Published by Bupa's Health Information Team, May 2011.
This factsheet is for people who have laryngitis, or who would like information about it.
Laryngitis is inflammation of the larynx (voice box), usually caused by an infection.
Laryngitis is inflammation of your larynx. It's usually caused by a viral infection.
Your larynx is found in the front of your neck at the level of the 'Adam's apple', which is often much easier to notice in men than it is in women. It is an air passage that extends from your tongue to your trachea and produces the sounds you make when you speak. It also stops food entering your trachea and allows you to breathe.
There are two types of laryngitis – chronic and acute. Acute laryngitis starts suddenly and will usually go away on its own. This is the most common type of laryngitis.
If your symptoms last for more than three weeks, this is known as chronic laryngitis. Chronic laryngitis takes longer to develop and your symptoms will last for longer.
The symptoms of laryngitis vary depending on how inflamed your larynx is. The possible symptoms include:
These symptoms may be caused by problems other than laryngitis. If you have any of these symptoms, see your GP for advice.
Sometimes you may get a secondary bacterial infection when you have laryngitis. This means that bacteria infect your airways, as well as the virus that has caused laryngitis. If you develop a secondary bacterial infection, your GP will prescribe you a course of antibiotics to take.
Occasionally, swelling in the larynx caused by inflammation can make it difficult for small children to breathe. If this happens, breathing in and out will be noisy and you should seek urgent medical attention.
There are several possible causes of laryngitis. These are listed below.
Laryngitis may also be caused if you're coughing a lot – for example, if you have bronchitis or pneumonia.
Sometimes chronic laryngitis has no clear cause.
Your GP will ask you about your symptoms and your medical history. He or she may also look down your throat with a mirror. This may show that the lining of your larynx is red or swollen.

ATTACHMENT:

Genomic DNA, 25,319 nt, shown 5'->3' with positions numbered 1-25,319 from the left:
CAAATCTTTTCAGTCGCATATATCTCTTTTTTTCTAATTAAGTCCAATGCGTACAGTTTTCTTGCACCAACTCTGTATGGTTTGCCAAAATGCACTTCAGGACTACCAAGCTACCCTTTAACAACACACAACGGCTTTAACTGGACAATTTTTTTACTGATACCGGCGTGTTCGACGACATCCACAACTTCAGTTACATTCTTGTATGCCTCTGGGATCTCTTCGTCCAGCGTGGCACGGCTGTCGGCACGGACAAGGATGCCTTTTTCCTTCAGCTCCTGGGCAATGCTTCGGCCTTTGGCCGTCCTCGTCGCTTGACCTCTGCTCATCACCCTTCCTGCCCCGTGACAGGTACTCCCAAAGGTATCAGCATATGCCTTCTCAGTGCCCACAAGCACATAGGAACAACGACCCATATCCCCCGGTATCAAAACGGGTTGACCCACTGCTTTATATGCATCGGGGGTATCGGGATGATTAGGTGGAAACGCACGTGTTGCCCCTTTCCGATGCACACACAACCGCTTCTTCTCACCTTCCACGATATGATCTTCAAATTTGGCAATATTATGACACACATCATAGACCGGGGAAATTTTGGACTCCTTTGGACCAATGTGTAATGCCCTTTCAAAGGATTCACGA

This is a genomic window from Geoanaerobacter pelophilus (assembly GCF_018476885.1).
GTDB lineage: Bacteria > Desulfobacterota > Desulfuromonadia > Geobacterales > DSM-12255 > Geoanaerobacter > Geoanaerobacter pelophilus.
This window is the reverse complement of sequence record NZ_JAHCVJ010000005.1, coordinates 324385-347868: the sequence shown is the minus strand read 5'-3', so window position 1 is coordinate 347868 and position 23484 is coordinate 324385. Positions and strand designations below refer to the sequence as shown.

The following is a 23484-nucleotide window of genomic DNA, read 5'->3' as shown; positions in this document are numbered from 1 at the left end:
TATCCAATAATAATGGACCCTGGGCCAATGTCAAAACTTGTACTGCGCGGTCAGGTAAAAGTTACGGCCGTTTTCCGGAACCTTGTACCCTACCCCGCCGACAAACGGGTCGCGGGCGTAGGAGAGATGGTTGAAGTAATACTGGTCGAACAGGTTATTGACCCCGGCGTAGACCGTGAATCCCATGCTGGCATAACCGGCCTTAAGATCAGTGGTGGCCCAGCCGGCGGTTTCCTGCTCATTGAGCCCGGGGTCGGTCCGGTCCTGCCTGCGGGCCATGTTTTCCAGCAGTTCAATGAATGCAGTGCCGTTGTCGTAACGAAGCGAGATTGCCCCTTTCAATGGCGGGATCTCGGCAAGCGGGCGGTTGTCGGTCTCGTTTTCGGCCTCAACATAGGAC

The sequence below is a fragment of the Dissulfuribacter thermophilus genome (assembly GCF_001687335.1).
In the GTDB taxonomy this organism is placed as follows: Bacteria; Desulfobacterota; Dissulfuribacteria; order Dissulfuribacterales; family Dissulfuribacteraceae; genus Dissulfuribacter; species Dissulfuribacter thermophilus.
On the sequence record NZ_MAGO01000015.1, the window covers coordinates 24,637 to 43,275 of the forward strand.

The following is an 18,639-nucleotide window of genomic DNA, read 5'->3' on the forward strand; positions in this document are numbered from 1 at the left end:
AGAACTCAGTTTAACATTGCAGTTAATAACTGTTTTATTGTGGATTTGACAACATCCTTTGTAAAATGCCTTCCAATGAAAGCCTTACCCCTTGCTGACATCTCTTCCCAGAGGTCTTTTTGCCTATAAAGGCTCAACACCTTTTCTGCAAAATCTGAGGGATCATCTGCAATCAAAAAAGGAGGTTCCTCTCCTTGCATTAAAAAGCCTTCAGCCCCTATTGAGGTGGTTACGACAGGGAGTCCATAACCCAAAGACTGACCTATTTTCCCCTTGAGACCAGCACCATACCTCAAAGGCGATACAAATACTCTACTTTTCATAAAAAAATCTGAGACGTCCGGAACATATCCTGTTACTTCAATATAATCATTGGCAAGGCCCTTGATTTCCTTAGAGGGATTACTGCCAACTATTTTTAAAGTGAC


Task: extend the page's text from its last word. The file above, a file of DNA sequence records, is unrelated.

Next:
Hoarseness of your voice can sometimes be caused by cancer of your larynx. So, if your symptoms last for four weeks or more, your GP may ask you to have some further tests.
Your GP may refer you to a surgeon who specialises in conditions of the ear, nose and throat (an ENT surgeon). He or she may look down your throat to find out what is causing your hoarseness. This is done using a narrow, flexible, tube-like telescopic camera called an endoscope. The endoscope is passed through your nose and into your throat. This procedure is called a laryngoscopy. You will usually be given a local anaesthetic to numb your throat, so you won't feel any pain.
Laryngitis usually gets better on its own. However, there are some things that you can do to help relieve your symptoms in the meantime.
If your laryngitis has been caused by a separate condition such as gastro-oesophageal reflux disease, this will need to be treated. You will also need treatment for any related infections such as pneumonia or bronchitis. Treatment of any related conditions will help to improve the symptoms of laryngitis.
If your laryngitis has been caused by a benign cyst on your vocal cords, you may need to have a procedure to remove the cyst. You will usually be given a general anaesthetic, which means you will be asleep during the operation.
If you have chronic laryngitis with no clear cause, your GP may refer you to a speech therapist. He or she may be able to give you some exercises to do to help reduce the hoarseness of your voice.
For answers to frequently asked questions on this topic, see FAQs.
For sources and links to further information, see Resources.
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This information was published by Bupa's Health Information Team and is based on reputable sources of medical evidence. It has been reviewed by appropriate medical or clinical professionals. Photos are only for illustrative purposes and do not reflect every presentation of a condition. The content is intended only for general information and does not replace the need for personal advice from a qualified health professional. For more details on how we produce our content and its sources, visit the about our health information page.
Publication date: May 2011